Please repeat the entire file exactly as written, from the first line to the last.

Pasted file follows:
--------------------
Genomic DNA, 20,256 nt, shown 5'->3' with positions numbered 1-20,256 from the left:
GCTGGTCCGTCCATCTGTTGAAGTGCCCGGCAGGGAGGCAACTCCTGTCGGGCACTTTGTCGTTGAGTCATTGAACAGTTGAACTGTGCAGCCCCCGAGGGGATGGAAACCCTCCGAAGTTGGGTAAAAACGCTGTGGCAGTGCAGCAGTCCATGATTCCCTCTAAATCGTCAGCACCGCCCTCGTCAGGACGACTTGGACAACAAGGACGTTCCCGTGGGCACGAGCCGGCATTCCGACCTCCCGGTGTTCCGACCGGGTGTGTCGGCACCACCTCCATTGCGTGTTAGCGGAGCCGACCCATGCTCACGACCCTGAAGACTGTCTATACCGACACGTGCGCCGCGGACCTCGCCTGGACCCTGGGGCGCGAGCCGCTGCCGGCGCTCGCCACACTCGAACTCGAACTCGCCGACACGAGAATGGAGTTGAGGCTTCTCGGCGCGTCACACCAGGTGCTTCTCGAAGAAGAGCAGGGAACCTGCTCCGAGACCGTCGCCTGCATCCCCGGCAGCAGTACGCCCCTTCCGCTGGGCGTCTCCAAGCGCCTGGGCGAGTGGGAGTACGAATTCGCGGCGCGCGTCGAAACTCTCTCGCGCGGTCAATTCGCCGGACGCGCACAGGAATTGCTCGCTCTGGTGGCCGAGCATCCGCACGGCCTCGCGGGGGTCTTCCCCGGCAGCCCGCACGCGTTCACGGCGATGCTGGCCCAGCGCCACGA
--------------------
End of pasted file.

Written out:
Genomic DNA, 20,256 nt, shown 5'->3' with positions numbered 1-20,256 from the left:
GCTGGTCCGTCCATCTGTTGAAGTGCCCGGCAGGGAGGCAACTCCTGTCGGGCACTTTGTCGTTGAGTCATTGAACAGTTGAACTGTGCAGCCCCCGAGGGGATGGAAACCCTCCGAAGTTGGGTAAAAACGCTGTGGCAGTGCAGCAGTCCATGATTCCCTCTAAATCGTCAGCACCGCCCTCGTCAGGACGACTTGGACAACAAGGACGTTCCCGTGGGCACGAGCCGGCATTCCGACCTCCCGGTGTTCCGACCGGGTGTGTCGGCACCACCTCCATTGCGTGTTAGCGGAGCCGACCCATGCTCACGACCCTGAAGACTGTCTATACCGACACGTGCGCCGCGGACCTCGCCTGGACCCTGGGGCGCGAGCCGCTGCCGGCGCTCGCCACACTCGAACTCGAACTCGCCGACACGAGAATGGAGTTGAGGCTTCTCGGCGCGTCACACCAGGTGCTTCTCGAAGAAGAGCAGGGAACCTGCTCCGAGACCGTCGCCTGCATCCCCGGCAGCAGTACGCCCCTTCCGCTGGGCGTCTCCAAGCGCCTGGGCGAGTGGGAGTACGAATTCGCGGCGCGCGTCGAAACTCTCTCGCGCGGTCAATTCGCCGGACGCGCACAGGAATTGCTCGCTCTGGTGGCCGAGCATCCGCACGGCCTCGCGGGGGTCTTCCCCGGCAGCCCGCACGCGTTCACGGCGATGCTGGCCCAGCGCCACGA